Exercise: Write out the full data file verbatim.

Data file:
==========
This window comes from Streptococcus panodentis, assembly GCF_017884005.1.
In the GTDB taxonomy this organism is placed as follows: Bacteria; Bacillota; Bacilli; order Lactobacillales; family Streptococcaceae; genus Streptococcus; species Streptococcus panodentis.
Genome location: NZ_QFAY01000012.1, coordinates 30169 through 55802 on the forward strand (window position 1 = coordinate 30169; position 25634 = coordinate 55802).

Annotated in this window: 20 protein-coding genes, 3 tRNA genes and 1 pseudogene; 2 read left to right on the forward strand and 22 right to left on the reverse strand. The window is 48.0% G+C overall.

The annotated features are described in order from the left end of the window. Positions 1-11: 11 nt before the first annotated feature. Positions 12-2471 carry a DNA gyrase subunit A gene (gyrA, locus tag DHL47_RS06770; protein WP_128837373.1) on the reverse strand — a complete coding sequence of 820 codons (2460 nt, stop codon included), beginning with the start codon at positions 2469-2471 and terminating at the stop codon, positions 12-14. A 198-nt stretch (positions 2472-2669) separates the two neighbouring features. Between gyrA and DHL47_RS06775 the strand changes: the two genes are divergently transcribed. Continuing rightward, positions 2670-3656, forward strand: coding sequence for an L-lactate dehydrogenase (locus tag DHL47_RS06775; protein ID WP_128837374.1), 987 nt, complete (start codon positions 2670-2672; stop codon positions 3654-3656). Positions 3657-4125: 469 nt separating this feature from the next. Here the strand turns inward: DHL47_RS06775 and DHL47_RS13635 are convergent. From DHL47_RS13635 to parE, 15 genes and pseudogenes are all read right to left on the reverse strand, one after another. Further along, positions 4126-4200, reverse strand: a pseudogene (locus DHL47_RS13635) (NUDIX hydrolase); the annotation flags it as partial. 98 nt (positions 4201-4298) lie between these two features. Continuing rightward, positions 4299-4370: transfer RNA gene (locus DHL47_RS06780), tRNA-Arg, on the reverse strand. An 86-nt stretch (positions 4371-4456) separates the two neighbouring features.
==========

This window comes from Streptococcus panodentis, assembly GCF_017884005.1.
In the GTDB taxonomy this organism is placed as follows: Bacteria; Bacillota; Bacilli; order Lactobacillales; family Streptococcaceae; genus Streptococcus; species Streptococcus panodentis.
Genome location: NZ_QFAY01000012.1, coordinates 30169 through 55802 on the forward strand (window position 1 = coordinate 30169; position 25634 = coordinate 55802).

Annotated in this window: 20 protein-coding genes, 3 tRNA genes and 1 pseudogene; 2 read left to right on the forward strand and 22 right to left on the reverse strand. The window is 48.0% G+C overall.

The annotated features are described in order from the left end of the window. Positions 1-11: 11 nt before the first annotated feature. Positions 12-2471 carry a DNA gyrase subunit A gene (gyrA, locus tag DHL47_RS06770; protein WP_128837373.1) on the reverse strand — a complete coding sequence of 820 codons (2460 nt, stop codon included), beginning with the start codon at positions 2469-2471 and terminating at the stop codon, positions 12-14. A 198-nt stretch (positions 2472-2669) separates the two neighbouring features. Between gyrA and DHL47_RS06775 the strand changes: the two genes are divergently transcribed. Continuing rightward, positions 2670-3656, forward strand: coding sequence for an L-lactate dehydrogenase (locus tag DHL47_RS06775; protein ID WP_128837374.1), 987 nt, complete (start codon positions 2670-2672; stop codon positions 3654-3656). Positions 3657-4125: 469 nt separating this feature from the next. Here the strand turns inward: DHL47_RS06775 and DHL47_RS13635 are convergent. From DHL47_RS13635 to parE, 15 genes and pseudogenes are all read right to left on the reverse strand, one after another. Further along, positions 4126-4200, reverse strand: a pseudogene (locus DHL47_RS13635) (NUDIX hydrolase); the annotation flags it as partial. 98 nt (positions 4201-4298) lie between these two features. Continuing rightward, positions 4299-4370: transfer RNA gene (locus DHL47_RS06780), tRNA-Arg, on the reverse strand. An 86-nt stretch (positions 4371-4456) separates the two neighbouring features.